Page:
The language and degree programs in South Asian languages at the University of Washington’s Department of Asian Languages and Literature are renowned nationally and internationally for their excellence. The Department's programs in South Asian languages are systematic and rigorous, as well as tailored to the needs of a diverse student population. These programs equip students with a full complement of skills, including speaking, reading, writing, aural comprehension, translation, and grammatical analysis, in order to meet the needs of students with different interests and goals. Full programs of instruction, comprising three years of basic instruction plus an array of supplementary courses, are available at both the undergraduate and graduate level for Hindi and Sanskrit. In addition, three years of instruction is available for Urdu and two for Bangla (Bengali). Other languages taught at the graduate level on a more limited basis include Apabhramsa, Avadhi, Braj, Pali, and Prakrit (including Gandhari). Students at the UW have also been able to obtain language training in other South Asian languages (e.g. Malayalam, Panjabi, Tibetan) through the UW's participation in various national and international consortia and language training programs.
At the undergraduate level, the Department of Asian Languages and Literature offers both majors and minors in Hindi and Sanskrit, with comparable tracks for Urdu under development. Undergraduate majors in South Asian languages, in addition to taking course work in languages, are encouraged to draw from an extensive array of courses in South Asian studies offered in departments and units such as Anthropology, Art History, Comparative Literature, Comparative Religion, Geography, International Studies, Music Political Science, Women's Studies. Many students have elected to pursue double majors, in which a major in a South Asian language has been paired with majors in professional fields (e.g. premed, International Studies).
At the graduate level, the South Asian Languages Program offers both the M.A. and Ph.D. degrees, with concentrations in Hindi, Sanskrit, and Buddhist Studies. It provides an excellent environment for not only developing advanced proficiency in South Asian languages, but also, through its various classes, seminars, and colloquia, for acquiring professional training in the description, analysis, and critical interpretation of South Asian languages and literary texts. A sample of classes and seminars rarely taught elsewhere include those on the decipherment, translation and interpretation of early Buddhist texts, Sanskrit Epigraphy, on the life of Buddha in comparative perspective, on Pali, Prakrit, and Gandhari, on medieval Hindi literary languages (e.g. Braj, Avadhi, Rajasthani) and literatures and on the study of Indian religious themes and motifs throughout history.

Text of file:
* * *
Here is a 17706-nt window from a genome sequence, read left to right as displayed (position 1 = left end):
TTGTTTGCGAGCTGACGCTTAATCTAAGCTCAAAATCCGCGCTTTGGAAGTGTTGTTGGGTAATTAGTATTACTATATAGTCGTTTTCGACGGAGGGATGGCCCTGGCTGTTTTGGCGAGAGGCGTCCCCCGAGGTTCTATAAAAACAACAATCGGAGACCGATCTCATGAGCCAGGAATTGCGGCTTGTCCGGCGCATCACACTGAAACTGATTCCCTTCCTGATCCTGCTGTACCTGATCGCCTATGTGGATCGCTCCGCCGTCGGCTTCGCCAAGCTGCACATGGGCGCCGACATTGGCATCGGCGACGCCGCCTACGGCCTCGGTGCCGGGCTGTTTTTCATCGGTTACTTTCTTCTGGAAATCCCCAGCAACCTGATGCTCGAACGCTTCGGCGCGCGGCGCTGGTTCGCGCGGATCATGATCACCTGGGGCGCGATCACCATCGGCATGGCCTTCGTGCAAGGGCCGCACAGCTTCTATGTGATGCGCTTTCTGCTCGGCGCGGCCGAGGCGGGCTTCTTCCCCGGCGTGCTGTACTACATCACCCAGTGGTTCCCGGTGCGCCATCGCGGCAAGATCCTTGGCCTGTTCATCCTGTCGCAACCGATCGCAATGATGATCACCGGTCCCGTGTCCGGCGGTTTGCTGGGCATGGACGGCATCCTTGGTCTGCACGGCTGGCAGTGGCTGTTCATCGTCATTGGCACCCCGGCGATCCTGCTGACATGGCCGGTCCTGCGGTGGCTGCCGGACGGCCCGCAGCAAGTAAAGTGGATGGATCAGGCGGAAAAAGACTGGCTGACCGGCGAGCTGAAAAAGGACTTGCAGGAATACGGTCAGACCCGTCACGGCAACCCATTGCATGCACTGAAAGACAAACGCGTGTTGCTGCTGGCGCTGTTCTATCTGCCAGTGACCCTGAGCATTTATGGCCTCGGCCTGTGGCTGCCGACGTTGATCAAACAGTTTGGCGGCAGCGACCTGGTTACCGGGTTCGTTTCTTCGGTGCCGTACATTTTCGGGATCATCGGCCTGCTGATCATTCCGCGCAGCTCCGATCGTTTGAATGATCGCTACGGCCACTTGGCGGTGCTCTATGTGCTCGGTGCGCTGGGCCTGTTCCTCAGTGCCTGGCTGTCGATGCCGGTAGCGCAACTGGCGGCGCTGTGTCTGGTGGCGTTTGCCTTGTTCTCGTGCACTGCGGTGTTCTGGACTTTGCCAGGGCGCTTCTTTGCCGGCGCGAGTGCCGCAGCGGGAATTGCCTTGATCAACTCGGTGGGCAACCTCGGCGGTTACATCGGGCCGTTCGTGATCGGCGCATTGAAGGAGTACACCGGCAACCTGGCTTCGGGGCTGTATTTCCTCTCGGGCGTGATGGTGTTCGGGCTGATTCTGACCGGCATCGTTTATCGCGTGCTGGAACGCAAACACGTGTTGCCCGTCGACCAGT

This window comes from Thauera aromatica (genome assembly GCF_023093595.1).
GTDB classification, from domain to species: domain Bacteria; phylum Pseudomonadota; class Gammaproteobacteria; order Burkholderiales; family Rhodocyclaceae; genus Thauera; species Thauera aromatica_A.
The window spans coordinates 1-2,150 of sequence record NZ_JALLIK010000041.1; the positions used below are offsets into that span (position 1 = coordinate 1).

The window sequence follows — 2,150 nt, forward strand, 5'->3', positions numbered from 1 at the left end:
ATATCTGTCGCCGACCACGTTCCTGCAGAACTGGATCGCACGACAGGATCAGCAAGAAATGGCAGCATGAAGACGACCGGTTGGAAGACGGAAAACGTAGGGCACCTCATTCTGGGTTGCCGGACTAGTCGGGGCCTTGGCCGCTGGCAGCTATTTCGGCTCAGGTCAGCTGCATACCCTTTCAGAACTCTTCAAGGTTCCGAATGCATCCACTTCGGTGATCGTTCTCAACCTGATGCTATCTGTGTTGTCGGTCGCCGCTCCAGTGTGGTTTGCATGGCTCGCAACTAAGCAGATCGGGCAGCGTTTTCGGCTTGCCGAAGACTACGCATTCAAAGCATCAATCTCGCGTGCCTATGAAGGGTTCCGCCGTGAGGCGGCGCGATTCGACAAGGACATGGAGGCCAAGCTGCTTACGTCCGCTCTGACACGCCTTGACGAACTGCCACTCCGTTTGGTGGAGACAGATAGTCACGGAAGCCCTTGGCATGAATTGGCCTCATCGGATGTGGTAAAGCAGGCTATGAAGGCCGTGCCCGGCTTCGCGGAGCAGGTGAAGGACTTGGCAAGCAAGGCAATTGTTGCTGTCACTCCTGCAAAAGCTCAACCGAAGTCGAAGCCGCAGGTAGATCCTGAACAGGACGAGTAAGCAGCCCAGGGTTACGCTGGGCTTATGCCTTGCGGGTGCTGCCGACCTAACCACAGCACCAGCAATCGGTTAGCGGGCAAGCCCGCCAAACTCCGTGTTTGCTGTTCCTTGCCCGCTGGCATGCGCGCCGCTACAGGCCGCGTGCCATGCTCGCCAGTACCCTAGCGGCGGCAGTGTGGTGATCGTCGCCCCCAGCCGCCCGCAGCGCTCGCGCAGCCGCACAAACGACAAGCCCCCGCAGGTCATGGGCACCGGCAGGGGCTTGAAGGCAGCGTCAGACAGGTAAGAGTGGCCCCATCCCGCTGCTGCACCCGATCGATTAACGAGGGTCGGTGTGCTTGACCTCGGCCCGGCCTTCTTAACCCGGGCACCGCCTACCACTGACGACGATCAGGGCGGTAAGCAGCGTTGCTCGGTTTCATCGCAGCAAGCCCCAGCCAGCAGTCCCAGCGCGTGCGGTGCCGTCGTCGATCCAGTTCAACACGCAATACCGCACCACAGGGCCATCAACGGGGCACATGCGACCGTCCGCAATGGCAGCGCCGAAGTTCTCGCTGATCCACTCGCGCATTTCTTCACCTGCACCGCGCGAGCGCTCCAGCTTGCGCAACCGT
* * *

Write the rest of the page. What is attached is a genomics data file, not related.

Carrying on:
There are several areas of research in which the Department's faculty and programs in South Asian languages are particularly well known, including the following: Sanskrit literature and language; Middle Indo-Aryan languages and literatures; Indian religion; Buddhist studies; epigraphy, paleography, and the history of Indic writing systems; Hindi and Indo-Aryan linguistics; medieval devotional texts and religion; comparative mythology; hagiography, and the description of Indian gods and goddesses throughout the course of South Asian history. The Department of Asian Languages and Literature is the home of the Early Buddhist Manuscript Project, a joint enterprise of the University of Washington and the British Library, which has attracted international attention for its research into the language and texts of the earliest surviving written materials of the entire Buddhist tradition.
Funding opportunities for Graduate students include research assistantship in the Early Buddhist Manuscript Project and a limited number of teaching assistantships for Hindi. Graduate students in the Department of Asian Languages are also eligible to apply for National Resource Fellowships, formerly designated FLAS, administered under the auspices of the Henry M. Jackson School of International Studies.
The Department of Asian Languages and Literature sponsors many lectures and colloquia, many in conjunction with other units on campus. The University of Washington Libraries boast one of the most extensive collections of South Asian materials in the country. The University of Washington is the location of a National Resource Center for South Asian Studies, funded through a grant from the United States Department of Education. Opportunities to participate in South Asian cultural events abound as Seattle is home to a significant South Asian population with an active cultural and arts scene. Seattle is the site of many concerts of classical and popular South Asian music, of festivals of South Asian film, and of exhibitions of South Asian art. Seattle is also the home of a vibrant and growing South Asian community, which interacts with faculty and students at the University in numerous ways.